BATON ROUGE, La. (KLFY) — After President Donald J. Trump declared the opioid crisis a national public health emergency, Gov. John Bel Edwards released a statement epidemic’s impact on Louisiana.
“I appreciate President Trump’s commitment to this issue,” Edwards said. “This problem has escalated in Louisiana at a rapid pace, and we are taking action to combat the opioid crisis. The president’s declaration will put more tools at our disposal, and will allow us to help more Louisianans who’ve fallen victim to opioid abuse. This is going to take time, and my administration and I are committed to working with the Trump Administration to provide assistance to as many people as we can.”
The President also indicated that he intended to file a lawsuit against opioid manufacturers for their role in escalating the national crisis. In September, Gov. Edwards and the Louisiana Department of Health (LDH) filed a similar lawsuit.
According to the Centers for Disease Control and the Louisiana Dept. of Health, abuse of opioids in Louisiana is prevalent:
- Louisiana is one of 20 states with a significant increase in opioid deaths. (CDC)
- Louisiana had a 12 percent increase in deaths resulting from opioid overdose for 2014-2015. (CDC)
- Louisiana had 478 (17 per 100,000) fatal drug overdoses in 2014.(LDH)
- Data from 2013-2015 indicates there were 6,252 opioid-related substance abuse treatment admissions in Louisiana. (LDH)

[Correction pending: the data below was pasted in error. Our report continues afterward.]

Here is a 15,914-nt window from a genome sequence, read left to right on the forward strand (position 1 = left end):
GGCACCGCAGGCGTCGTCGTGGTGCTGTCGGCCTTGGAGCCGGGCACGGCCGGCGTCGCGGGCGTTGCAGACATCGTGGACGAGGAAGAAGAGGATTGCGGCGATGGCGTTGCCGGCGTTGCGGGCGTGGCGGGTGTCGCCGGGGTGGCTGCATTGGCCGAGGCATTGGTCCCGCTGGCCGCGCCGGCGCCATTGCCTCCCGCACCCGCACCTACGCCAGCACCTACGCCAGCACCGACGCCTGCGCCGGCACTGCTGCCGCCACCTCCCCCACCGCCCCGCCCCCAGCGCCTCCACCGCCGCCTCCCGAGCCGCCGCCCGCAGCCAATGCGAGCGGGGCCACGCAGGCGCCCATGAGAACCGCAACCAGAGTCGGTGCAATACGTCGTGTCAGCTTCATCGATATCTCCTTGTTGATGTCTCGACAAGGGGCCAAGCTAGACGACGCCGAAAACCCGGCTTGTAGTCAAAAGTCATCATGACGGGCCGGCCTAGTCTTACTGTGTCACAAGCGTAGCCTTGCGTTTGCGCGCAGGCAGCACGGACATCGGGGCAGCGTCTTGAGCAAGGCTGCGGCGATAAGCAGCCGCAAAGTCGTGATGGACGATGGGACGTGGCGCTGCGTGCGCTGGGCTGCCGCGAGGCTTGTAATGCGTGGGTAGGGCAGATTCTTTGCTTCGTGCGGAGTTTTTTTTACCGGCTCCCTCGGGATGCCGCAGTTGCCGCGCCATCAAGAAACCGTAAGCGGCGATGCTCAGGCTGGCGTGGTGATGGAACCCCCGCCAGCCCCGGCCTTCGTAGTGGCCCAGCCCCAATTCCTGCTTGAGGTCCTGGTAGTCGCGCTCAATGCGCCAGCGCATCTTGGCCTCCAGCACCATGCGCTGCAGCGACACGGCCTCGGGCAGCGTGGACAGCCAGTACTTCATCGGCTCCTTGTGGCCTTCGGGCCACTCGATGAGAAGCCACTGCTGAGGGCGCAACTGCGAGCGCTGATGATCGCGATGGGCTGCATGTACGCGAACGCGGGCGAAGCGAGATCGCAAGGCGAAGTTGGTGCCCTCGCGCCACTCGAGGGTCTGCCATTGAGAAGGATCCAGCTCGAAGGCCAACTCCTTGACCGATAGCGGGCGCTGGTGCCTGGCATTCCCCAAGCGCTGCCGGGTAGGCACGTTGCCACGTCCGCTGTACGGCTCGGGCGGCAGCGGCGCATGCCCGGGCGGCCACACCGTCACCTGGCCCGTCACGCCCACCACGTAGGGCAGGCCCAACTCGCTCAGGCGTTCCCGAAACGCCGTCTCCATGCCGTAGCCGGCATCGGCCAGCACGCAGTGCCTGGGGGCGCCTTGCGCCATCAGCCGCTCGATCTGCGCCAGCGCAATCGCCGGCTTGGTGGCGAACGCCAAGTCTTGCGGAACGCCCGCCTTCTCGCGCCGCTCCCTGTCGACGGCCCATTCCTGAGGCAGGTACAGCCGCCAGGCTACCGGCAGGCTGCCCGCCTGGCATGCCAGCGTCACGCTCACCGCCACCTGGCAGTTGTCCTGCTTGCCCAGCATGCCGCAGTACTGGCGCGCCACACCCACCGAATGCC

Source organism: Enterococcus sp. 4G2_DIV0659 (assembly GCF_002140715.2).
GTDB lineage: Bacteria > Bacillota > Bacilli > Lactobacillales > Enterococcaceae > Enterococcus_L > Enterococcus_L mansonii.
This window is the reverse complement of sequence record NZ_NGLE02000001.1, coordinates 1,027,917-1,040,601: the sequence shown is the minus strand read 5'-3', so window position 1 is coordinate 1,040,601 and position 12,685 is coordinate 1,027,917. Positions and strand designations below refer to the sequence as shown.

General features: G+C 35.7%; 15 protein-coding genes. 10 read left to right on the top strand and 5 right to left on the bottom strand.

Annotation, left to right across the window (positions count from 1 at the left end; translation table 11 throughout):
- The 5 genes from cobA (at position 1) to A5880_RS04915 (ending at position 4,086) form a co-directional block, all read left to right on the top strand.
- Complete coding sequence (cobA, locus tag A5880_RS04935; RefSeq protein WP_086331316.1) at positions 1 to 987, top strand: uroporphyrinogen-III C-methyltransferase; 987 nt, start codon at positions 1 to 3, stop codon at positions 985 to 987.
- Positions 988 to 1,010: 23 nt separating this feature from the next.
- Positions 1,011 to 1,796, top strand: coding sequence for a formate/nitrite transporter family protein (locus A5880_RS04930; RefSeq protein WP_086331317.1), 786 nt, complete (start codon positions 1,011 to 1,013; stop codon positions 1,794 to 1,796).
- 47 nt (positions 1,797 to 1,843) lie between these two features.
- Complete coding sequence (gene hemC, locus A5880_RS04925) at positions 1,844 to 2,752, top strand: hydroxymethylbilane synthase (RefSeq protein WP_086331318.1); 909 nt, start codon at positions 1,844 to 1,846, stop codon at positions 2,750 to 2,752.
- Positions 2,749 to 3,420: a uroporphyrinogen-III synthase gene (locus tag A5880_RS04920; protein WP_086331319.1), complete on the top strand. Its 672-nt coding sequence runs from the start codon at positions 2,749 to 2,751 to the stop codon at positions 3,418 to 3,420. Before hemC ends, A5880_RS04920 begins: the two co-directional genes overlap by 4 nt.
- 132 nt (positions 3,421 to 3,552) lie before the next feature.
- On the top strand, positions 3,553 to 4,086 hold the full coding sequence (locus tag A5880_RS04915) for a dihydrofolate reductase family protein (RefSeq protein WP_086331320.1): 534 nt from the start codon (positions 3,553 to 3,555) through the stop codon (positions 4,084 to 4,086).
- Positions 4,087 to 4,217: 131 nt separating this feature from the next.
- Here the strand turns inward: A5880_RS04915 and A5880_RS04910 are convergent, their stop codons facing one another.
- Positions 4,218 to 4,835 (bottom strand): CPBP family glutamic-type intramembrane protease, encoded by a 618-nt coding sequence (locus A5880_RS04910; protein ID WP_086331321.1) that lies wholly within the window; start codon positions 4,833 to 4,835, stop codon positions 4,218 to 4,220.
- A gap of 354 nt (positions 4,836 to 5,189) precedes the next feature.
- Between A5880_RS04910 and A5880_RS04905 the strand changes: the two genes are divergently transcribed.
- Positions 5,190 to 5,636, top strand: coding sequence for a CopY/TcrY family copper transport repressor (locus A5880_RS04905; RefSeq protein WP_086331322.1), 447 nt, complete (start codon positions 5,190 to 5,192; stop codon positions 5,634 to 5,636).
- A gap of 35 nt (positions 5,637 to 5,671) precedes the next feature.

- Since the Prescription Monitoring Program began monitoring narcotic prescribing behavior, Louisiana has averaged 110 prescriptions per 100 people. Meaning, we have more prescriptions for narcotics than we have residents. (LDH)
According to the White House, declaring a public health emergency will mobilize additional federal resources, including:
- Allowing for expanded access to telemedicine services, including services involving remote prescribing of medicine commonly used for substance abuse or mental health treatment,
- Helping overcome bureaucratic delays and inefficiencies in the hiring process, by allowing the Department of Health and Human Services to more quickly make temporary appointments of specialists with the tools and talent needed to respond effectively to our Nation’s ongoing public health emergency,
- Allowing the Department of Labor to issue dislocated worker grants to help workers who have been displaced from the workforce because of the opioid crisis, subject to available funding, and
- Allowing for shifting of resources within HIV/AIDS programs to help people eligible for those programs receive substance abuse treatment, which is important given the connection between HIV transmission and substance abuse.